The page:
Private Lives One of Noel Coward's most popular plays, Private Lives has been toasted or damned by critics as a thin, idea-less confection. But in the Kansas City Actors Theatre's revival, it reveals itself as a more cruel and prickly piece of work than you might expect. It's carried off with professional elegance, with dashing tuxes and a stately set, and it's worth the time of theater hounds, anglophiles and anyone who finds bons mots and wife beating equally hysterical. As a divorced couple smashing back into each other's lives, Melinda McCrary and Robert Gibby Brand are each a tart joy, and they swap Coward's insults with jolly sadism. When they start beating the hell out of each other, though, they seem too careful, and the audience stews, stymied at whether it's possible to laugh yet still be a good person. Through Aug. 26 at the City Stage in Union Station, 18 W. Pershing, 816-235-6222. (Reviewed in our July 12 issue.) (Alan Scherstuhl)
Twice Upon a Time: The Lorax and the Emperor's New Clothes Seussical writers Lynn Ahrens and Stephen Flaherty, the team behind this world-premiere musical, have written Broadway tunes that flatten out Dr. Seuss' poetry. With neither the words to rely on nor much set to speak of, the tale of the Lorax and his vanishing Truffula forest is left almost entirely to the imagination. Then, for reasons presumably more pragmatic than artistic, this bare-bones Lorax is paired with a lengthy, plot-stuffed take on The Emperor's New Clothes, which offers better songs, some fun performances and a more confusing narrative. Through Aug. 5 at the Coterie Theatre in Crown Center, 2450 Grand, 816-474-6552.(Reviewed in our July 5 issue.) (Alan Scherstuhl)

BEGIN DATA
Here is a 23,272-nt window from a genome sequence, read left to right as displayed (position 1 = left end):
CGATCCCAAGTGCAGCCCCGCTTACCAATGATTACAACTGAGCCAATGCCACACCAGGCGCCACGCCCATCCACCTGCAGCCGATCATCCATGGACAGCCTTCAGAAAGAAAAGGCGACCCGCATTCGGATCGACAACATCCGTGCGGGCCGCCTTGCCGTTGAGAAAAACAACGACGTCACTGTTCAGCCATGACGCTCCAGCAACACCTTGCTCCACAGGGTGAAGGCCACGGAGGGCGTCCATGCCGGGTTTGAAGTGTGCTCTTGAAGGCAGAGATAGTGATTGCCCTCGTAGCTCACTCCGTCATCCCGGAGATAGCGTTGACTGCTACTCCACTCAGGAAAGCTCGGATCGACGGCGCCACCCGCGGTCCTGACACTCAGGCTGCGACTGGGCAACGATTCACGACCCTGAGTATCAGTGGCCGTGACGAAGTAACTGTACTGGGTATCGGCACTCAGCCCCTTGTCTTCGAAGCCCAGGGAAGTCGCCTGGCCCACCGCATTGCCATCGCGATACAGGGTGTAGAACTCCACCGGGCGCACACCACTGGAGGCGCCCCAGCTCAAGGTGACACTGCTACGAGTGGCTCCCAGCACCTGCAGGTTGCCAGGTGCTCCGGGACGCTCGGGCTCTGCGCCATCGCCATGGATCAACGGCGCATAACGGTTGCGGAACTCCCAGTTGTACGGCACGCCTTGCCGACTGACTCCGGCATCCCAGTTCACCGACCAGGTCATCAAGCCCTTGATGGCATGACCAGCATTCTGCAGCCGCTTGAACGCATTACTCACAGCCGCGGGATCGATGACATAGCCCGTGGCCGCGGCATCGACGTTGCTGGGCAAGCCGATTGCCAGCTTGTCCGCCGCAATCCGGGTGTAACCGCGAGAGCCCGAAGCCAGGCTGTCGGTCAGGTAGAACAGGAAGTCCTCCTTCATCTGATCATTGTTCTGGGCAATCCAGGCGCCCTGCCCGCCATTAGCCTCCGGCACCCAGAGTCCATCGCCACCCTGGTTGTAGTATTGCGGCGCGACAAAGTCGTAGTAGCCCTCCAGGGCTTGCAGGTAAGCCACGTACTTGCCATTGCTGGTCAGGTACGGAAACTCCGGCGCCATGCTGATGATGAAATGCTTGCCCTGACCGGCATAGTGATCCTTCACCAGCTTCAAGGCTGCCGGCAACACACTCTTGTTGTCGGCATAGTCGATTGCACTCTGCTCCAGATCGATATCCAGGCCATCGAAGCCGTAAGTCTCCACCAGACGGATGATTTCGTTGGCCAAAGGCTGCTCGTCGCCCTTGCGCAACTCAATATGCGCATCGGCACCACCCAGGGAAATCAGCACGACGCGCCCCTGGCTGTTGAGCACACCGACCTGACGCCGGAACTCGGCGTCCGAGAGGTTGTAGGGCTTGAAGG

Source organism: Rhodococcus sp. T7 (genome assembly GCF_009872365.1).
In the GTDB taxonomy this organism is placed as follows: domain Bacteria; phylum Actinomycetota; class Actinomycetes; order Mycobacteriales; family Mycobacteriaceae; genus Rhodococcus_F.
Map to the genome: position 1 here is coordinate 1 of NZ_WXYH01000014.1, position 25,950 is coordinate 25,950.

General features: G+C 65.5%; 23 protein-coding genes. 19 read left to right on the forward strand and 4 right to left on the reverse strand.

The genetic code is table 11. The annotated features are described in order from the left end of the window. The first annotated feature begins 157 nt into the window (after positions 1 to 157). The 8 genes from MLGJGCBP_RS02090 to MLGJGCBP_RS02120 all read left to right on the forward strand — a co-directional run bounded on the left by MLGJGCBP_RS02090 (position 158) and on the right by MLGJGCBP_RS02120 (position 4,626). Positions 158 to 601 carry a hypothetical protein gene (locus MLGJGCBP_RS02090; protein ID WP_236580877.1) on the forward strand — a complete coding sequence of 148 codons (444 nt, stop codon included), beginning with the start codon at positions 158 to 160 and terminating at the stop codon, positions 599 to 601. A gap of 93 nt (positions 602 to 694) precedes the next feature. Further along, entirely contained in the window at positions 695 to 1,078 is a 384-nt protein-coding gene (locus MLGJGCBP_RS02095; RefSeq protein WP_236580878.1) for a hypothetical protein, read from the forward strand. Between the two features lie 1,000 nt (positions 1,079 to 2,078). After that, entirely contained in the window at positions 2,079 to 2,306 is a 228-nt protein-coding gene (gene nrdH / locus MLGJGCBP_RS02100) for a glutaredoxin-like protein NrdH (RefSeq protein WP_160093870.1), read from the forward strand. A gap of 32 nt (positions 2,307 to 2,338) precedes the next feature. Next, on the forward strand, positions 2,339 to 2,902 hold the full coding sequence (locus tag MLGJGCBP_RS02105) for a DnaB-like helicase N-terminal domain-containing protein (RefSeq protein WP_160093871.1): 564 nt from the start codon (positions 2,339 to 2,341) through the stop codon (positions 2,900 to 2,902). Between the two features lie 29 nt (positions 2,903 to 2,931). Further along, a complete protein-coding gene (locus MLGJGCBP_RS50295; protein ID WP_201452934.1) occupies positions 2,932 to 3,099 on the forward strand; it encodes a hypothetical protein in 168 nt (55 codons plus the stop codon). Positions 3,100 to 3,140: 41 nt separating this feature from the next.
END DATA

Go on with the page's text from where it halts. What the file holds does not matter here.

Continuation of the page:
2 Much Duck A couple of months back, the last time we checked in, ComedyCity's 2 Much Duck was a strong contender for Kansas City's Second Best Improv Show, whipping up a blizzard of scenes and ideas from a single audience suggestion. Never shy about staring down humanity's darkness, its players specialized in life: absurd, tragic, cruel and, always, funny. Unfortunately, this daring, discursive show never did draw that well, which is likely the reasoning behind 2 Much Duck 2.0, which dispenses with the old in favor of the older: It's now a ComedyCity-style games-and-gags show, but looser and filthier than what the venerable club offers at 5 and 7:30 p.m.. Think ComedyCity After Dark. Still, the question remains: If it doesn't look like Duck or act like Duck, what the hell is it? 10 p.m. at ComedyCity, 300 Charlotte, 816-842-2744.